Georgetown continues its commitment to supporting its global mission and welcoming its international community by signing on to an amicus brief submitted to the U.S. Supreme Court.
The brief outlines the detrimental impact of President Trump’s executive order frequently referred to as the “travel ban” – restricting U.S. entry of nationals from six Muslim-majority countries.
Trump’s initial January 27, 2017, Executive Order barred people from seven Muslim-majority countries from entering the United States for 90 days.
Second Executive Order
After the January order was challenged in the courts, Trump signed a second order on March 6 that exempted existing visa holders from the ban, removed Iraq from the list of seven countries, but barred individuals from Iran, Libya, Somalia, Sudan, Syria and Yemen.
Georgetown previously joined a group of colleges and universities in a similar amicus brief submitted to the United States Court of Appeals for the Fourth Circuit.
That court ruled that the travel ban should be kept on hold.
In July, the U.S. Supreme Court upheld some of the restrictions in that Executive Order, but allowed those with a close personal relationship to a U.S. resident to enter the country while legal challenges continue.
The nation’s highest court is scheduled to hear arguments in the case on Oct. 10.
An amicus or “friend of the court” brief is a legal document filed in a lawsuit by individuals or groups with a strong interest in the subject matter but who are not parties in the case.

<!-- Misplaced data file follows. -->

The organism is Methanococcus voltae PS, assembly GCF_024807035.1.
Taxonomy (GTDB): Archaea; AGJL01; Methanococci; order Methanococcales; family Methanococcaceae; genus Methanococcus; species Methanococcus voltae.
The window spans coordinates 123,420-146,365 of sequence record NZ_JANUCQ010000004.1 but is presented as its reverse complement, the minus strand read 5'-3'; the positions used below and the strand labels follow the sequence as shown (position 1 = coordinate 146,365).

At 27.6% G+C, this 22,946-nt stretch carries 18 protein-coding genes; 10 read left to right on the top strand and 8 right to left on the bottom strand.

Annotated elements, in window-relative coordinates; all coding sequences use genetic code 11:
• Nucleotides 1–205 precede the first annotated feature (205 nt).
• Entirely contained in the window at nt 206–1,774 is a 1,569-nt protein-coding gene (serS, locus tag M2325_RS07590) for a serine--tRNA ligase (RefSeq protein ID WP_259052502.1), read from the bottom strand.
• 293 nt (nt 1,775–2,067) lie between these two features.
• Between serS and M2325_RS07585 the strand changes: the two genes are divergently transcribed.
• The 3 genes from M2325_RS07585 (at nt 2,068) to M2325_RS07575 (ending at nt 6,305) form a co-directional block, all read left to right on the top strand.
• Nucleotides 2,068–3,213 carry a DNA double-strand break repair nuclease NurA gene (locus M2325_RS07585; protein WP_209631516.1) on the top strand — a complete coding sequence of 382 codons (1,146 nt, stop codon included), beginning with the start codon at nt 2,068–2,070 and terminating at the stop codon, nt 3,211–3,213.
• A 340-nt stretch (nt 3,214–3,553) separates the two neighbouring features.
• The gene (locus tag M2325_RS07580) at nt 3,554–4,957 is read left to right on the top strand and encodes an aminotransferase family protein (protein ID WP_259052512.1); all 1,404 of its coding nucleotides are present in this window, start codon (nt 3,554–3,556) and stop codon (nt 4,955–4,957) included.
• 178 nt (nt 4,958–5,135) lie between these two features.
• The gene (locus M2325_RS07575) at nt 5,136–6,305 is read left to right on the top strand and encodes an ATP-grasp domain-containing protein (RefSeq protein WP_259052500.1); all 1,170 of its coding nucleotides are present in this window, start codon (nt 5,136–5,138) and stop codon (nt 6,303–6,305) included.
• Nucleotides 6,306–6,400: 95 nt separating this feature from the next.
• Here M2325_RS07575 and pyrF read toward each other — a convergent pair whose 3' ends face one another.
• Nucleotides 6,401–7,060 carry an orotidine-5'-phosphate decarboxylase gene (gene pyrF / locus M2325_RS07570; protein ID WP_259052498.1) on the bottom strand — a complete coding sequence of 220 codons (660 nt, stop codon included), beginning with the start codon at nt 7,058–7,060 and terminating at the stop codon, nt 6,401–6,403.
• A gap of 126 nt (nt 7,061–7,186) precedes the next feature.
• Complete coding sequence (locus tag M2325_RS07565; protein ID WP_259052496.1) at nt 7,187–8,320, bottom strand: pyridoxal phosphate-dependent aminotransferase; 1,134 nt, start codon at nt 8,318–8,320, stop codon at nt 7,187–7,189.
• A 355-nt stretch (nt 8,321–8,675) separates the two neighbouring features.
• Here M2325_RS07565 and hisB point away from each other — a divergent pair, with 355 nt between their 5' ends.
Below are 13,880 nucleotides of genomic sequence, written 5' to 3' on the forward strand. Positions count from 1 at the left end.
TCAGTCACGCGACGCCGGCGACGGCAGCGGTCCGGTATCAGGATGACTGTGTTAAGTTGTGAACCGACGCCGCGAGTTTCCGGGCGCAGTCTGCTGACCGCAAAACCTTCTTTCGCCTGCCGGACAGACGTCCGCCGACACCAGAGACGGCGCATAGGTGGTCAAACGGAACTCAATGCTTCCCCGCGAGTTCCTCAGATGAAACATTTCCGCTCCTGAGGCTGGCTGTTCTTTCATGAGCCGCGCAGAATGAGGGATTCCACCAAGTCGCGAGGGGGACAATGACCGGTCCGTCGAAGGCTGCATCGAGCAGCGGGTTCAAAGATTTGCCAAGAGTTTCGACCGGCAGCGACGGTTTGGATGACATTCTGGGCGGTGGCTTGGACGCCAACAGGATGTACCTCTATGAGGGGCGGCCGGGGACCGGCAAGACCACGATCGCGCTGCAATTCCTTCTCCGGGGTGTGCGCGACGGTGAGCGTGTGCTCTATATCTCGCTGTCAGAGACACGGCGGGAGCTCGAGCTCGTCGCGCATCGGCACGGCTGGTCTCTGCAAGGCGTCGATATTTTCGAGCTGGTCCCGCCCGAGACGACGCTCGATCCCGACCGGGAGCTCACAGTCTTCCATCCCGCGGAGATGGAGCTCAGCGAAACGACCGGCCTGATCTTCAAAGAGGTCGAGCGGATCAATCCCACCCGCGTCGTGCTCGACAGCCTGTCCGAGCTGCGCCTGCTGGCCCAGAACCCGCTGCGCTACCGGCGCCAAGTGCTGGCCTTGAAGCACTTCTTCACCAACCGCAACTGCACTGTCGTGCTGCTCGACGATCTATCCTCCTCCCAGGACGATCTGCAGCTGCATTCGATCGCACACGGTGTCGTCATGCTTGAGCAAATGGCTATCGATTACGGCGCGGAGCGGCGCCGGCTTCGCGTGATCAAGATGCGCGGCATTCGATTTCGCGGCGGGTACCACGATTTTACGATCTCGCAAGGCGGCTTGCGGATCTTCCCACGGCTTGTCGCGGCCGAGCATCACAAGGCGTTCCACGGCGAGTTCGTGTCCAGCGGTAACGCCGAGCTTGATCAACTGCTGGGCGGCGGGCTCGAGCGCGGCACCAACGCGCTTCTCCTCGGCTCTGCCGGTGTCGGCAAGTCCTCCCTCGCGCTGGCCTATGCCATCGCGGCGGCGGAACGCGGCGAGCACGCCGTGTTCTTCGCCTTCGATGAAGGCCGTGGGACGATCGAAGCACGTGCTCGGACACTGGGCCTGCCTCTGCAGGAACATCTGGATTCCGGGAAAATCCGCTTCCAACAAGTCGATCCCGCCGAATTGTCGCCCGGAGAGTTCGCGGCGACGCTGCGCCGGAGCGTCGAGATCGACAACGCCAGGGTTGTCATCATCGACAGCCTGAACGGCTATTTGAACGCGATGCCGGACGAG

Georgetown joined 30 leading colleges and universities in filing the new brief, which states that “since its founding, Georgetown University has been a global community, engaged in training future generations of global citizens to lead and make a difference in the world, and is made stronger by religious, cultural and international diversity.”
The amicus brief also outlines the negative impact of the Executive Order on universities and notes that they “have already felt some of the Order’s damaging effects.”
“The Order was issued around the same time amici (the 30 universities) were sending admissions offers to prospective international students,” the brief explains. “Against the possibility that they might not obtain visas before the start of the fall semester, many of these admitted students may have chosen to pursue their education in other countries, rather than in the U.S. . . . Similarly, international scholars and faculty advised many amici that they could not accept invitations and offers to work and teach here given the uncertainty surrounding the Order.”
Georgetown international students have included Saad Hariri, former Prime Minister of Lebanon (B’92); Gloria Macapagal Arroyo, former President of the Philippines and current member of the Philippines House of Representatives (SFS’68); Nasser Judeh (SFS’83), former Foreign Minister, Deputy Prime Minister and Minister of Foreign Affairs of Jordan; Felipe VI, the King of Spain (G’95); and Laura Chinchilla, former President of Costa Rica (G’89), among others.
“We are an institution that values the contributions of our international students, staff and faculty, and we are deeply committed to interreligious dialogue and providing a context in which members of all faith backgrounds are welcomed and encouraged to practice their faith,” Georgetown President John J. DeGioia said after Trump signed his first executive order on immigration on Jan. 27.